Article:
What’s an ultrasound scan like?
Most pregnancy scans described here are carried out using ultrasound. A gel is applied to your tummy and then a small hand-held device called a transducer is moved over your skin, which sends an image of your baby to a screen. You may be asked to have a full bladder for some of your scans. This will help push your uterus forward and create a clearer picture.
Types of scans
Early pregnancy scans
If you are experiencing pain or bleeding, have had a previous miscarriage or an ectopic pregnancy, between six and ten weeks you may find you’ll have an early scan. As your baby will be so tiny at this stage, to get as clear a picture as possible, this pregnancy scan may be carried out using a small probe that goes inside your vagina.
This type of scan is a simple procedure but it’s natural to feel a bit worried about it so speak to your midwife or doctor – they should be able to answer any questions you have. The scan will check the age and size of your baby and will also check for the heartbeat.
Dating and Nuchal Translucency (NT) scan
Offered between 9 and 13 weeks this scan is offered as standard at many (but not all) hospitals on the NHS. It will give you an accurate due date and assesses several important details:
- • The age of your baby.
- • Whether there is more than one baby.
- • Check their heartbeat.
- • Whether there are any obvious abnormalities (NT scan).
- • Whether your ovaries are in a healthy condition.
The scan lasts around 10 minutes during which time images of your baby will be taken. Seeing your baby on the monitor is such an exciting experience and many mums often feel quite emotional too. You’ll be given a printout to take home with you (some hospitals charge for this), which you can show to your loved ones so they can share in your excitement too.
All mums are offered a Nuchal Translucency (NT) scan and this is combined with the Dating scan.
Nuchal Translucency (NT) scan
A Nuchal fold scan gives a risk assessment of your baby having Down’s Syndrome or other chromosomal abnormalities. An assessment based on the mum-to-be’s age, the thickness of the nuchal fold at the back of your baby’s neck, your baby’s nasal bone and a blood test.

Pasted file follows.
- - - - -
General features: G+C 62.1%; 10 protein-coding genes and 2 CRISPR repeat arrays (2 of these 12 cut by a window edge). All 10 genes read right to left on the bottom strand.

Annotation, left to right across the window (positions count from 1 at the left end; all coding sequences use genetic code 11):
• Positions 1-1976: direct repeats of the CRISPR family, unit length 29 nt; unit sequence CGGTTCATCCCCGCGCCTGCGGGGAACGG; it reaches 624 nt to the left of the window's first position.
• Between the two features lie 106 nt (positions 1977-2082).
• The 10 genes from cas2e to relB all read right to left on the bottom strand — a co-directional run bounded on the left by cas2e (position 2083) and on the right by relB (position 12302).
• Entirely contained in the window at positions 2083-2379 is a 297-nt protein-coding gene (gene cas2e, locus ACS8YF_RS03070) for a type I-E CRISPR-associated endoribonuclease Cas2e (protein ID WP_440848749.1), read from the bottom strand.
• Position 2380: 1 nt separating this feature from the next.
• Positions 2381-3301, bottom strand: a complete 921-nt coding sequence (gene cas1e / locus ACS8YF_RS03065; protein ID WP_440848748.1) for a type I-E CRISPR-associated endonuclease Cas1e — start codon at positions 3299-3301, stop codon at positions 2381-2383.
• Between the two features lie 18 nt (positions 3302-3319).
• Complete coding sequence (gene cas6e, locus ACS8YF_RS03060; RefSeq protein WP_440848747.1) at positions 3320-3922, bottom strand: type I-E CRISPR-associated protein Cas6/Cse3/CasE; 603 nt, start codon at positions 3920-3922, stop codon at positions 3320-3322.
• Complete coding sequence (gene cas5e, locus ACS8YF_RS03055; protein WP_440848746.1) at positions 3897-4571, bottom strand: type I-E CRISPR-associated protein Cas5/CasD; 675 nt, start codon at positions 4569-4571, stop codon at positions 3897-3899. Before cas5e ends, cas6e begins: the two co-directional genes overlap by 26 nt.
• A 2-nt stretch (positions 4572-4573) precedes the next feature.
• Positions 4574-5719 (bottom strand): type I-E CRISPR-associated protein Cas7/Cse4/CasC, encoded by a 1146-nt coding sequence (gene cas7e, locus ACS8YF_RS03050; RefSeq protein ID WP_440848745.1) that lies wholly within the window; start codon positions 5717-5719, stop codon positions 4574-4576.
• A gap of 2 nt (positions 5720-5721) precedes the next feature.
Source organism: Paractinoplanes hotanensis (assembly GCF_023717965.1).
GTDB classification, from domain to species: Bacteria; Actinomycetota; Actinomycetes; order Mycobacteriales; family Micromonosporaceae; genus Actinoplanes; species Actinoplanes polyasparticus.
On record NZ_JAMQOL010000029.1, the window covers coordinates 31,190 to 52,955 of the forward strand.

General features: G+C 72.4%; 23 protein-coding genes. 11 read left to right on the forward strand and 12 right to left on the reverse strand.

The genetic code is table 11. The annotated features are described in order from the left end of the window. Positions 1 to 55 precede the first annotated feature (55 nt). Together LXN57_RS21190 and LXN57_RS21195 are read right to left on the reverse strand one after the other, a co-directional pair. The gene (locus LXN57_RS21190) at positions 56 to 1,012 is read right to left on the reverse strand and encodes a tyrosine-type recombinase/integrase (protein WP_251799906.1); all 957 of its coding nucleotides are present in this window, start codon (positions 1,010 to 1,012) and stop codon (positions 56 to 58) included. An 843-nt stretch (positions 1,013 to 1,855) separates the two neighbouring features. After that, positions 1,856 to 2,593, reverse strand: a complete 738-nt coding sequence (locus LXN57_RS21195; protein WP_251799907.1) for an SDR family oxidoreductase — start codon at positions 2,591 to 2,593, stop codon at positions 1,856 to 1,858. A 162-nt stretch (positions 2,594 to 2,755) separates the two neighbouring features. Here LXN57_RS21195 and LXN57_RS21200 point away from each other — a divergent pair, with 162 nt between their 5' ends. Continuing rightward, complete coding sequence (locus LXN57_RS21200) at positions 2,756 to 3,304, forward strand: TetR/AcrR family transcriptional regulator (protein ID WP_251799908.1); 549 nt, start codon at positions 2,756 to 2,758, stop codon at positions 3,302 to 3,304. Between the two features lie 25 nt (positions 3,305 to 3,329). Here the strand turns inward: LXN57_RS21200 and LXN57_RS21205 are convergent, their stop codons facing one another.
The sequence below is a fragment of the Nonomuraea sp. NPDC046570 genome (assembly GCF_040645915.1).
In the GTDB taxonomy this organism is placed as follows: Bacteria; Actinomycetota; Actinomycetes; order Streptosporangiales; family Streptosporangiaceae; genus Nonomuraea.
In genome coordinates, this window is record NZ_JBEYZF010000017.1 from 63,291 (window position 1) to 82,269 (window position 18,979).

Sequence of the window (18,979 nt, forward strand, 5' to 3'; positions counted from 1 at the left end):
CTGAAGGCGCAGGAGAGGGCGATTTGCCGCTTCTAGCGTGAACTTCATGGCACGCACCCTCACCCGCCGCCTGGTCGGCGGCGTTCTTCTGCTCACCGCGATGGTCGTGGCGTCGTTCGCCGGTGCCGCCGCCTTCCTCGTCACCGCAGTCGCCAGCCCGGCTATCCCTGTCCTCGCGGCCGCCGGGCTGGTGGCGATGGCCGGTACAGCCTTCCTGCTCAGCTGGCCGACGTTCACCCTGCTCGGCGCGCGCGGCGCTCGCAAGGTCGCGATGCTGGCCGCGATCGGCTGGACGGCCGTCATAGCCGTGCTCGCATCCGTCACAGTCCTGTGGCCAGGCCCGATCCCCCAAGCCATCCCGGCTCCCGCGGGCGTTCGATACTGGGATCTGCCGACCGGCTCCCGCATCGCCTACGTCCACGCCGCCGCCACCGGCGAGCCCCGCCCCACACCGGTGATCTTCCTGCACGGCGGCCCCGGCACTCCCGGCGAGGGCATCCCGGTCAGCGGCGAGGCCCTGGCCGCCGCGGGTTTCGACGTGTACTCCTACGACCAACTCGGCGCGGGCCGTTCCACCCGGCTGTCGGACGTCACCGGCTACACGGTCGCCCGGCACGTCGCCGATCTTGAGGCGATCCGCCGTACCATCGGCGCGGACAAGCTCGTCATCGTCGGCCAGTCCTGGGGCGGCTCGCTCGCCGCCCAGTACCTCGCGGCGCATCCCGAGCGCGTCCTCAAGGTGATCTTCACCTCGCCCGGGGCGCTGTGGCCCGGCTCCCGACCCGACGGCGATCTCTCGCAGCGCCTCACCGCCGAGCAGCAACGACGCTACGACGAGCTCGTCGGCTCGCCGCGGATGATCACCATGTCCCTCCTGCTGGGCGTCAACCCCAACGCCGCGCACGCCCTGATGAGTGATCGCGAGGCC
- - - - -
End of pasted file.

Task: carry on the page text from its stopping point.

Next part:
If there is a high probability, then you might need to take further tests such as an amniocentesis test to get a definite answer. You and your partner will be able to discuss this fully with your midwife or doctor
20 week scan
The 20 week anomaly pregnancy scan is offered on the NHS and is the one that most mums feel excited about – not only because it’s a real milestone but also because your baby will be looking less like a vague shape and more like a baby! You could even find out if you’re having a boy or a girl, though, if you’d prefer a surprise at the birth they’ll keep it from you. It takes around 15-20 minutes and most hospitals will let you buy pictures taken from the scan.
This scan is usually offered between 18 and 21 weeks. It allows the specialist to check your baby from head to toe, so they’ll look at:
- Your baby’s head to check for any obvious brain problems or cleft lip.
- The spine and abdomen to see that everything is aligned and developed.
- The size and shape of your baby’s heart.
- The stomach, which you should be able to see below the heart. You might be able to see some of the amniotic fluid your baby has swallowed – it will look like a black bubble in their tummy!
- Your baby’s kidneys and bladder.
- Your baby’s hands and feet.
- The placenta, umbilical cord and amniotic fluid.
- The measurements of your baby’s head, abdomen and thigh bone are taken to ensure that they are growing equally well.
If there are any signs of problems, you’ll speak with a specialist and be offered another scan.
Worried about 20 week scan
Why there’s no need to be worried about your 20 week scan:
- It’s a routine scan – everyone has one!
- If you want to, you can find out if your baby is a girl or a boy.
- It’s the time to celebrate the fact you’re half way through your pregnancy.
- Measurements will be taken so you can see just how much your baby has already grown.
- You’ll be able to spot some exciting changes in your baby – they’ll have more distinguishable features and even their own tiny fingerprints! Remember, your 20 week scan is a routine procedure and is done to confirm that everything is ok.
32 week growth scan
This ultrasound scan checks that your baby is growing and developing healthily. It’s usually only carried out if there is any concern about your baby’s growth.
By the time of your 32 week scan, your baby’s sucking reflex is fully developed, they can focus their eyes, and they will usually be lying with their head pointed down, ready for birth. If they’re not in this position yet though, don’t worry – there’s still plenty of time for them to move!